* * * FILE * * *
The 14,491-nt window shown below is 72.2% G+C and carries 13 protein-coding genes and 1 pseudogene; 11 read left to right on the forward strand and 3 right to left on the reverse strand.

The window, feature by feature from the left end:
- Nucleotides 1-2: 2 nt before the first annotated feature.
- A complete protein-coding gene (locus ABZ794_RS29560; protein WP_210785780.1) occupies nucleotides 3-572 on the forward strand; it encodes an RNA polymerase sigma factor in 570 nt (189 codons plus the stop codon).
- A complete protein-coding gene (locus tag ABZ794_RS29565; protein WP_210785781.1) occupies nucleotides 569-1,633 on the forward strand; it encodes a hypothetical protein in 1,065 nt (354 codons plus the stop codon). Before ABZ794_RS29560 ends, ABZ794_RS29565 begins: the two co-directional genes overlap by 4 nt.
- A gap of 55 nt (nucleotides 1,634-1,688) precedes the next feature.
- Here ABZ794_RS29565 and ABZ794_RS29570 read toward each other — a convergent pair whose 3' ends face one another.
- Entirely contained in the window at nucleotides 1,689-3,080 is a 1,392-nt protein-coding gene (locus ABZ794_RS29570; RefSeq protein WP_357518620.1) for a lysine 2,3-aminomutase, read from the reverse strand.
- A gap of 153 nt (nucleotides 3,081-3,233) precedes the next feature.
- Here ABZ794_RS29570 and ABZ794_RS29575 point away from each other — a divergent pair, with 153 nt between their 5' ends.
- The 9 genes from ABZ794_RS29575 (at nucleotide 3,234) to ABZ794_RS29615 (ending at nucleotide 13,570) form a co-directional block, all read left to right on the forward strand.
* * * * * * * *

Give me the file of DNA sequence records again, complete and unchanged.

The 14,491-nt window shown below is 72.2% G+C and carries 13 protein-coding genes and 1 pseudogene; 11 read left to right on the forward strand and 3 right to left on the reverse strand.

The window, feature by feature from the left end:
- Nucleotides 1-2: 2 nt before the first annotated feature.
- A complete protein-coding gene (locus ABZ794_RS29560; protein WP_210785780.1) occupies nucleotides 3-572 on the forward strand; it encodes an RNA polymerase sigma factor in 570 nt (189 codons plus the stop codon).
- A complete protein-coding gene (locus tag ABZ794_RS29565; protein WP_210785781.1) occupies nucleotides 569-1,633 on the forward strand; it encodes a hypothetical protein in 1,065 nt (354 codons plus the stop codon). Before ABZ794_RS29560 ends, ABZ794_RS29565 begins: the two co-directional genes overlap by 4 nt.
- A gap of 55 nt (nucleotides 1,634-1,688) precedes the next feature.
- Here ABZ794_RS29565 and ABZ794_RS29570 read toward each other — a convergent pair whose 3' ends face one another.
- Entirely contained in the window at nucleotides 1,689-3,080 is a 1,392-nt protein-coding gene (locus ABZ794_RS29570; RefSeq protein WP_357518620.1) for a lysine 2,3-aminomutase, read from the reverse strand.
- A gap of 153 nt (nucleotides 3,081-3,233) precedes the next feature.
- Here ABZ794_RS29570 and ABZ794_RS29575 point away from each other — a divergent pair, with 153 nt between their 5' ends.
- The 9 genes from ABZ794_RS29575 (at nucleotide 3,234) to ABZ794_RS29615 (ending at nucleotide 13,570) form a co-directional block, all read left to right on the forward strand.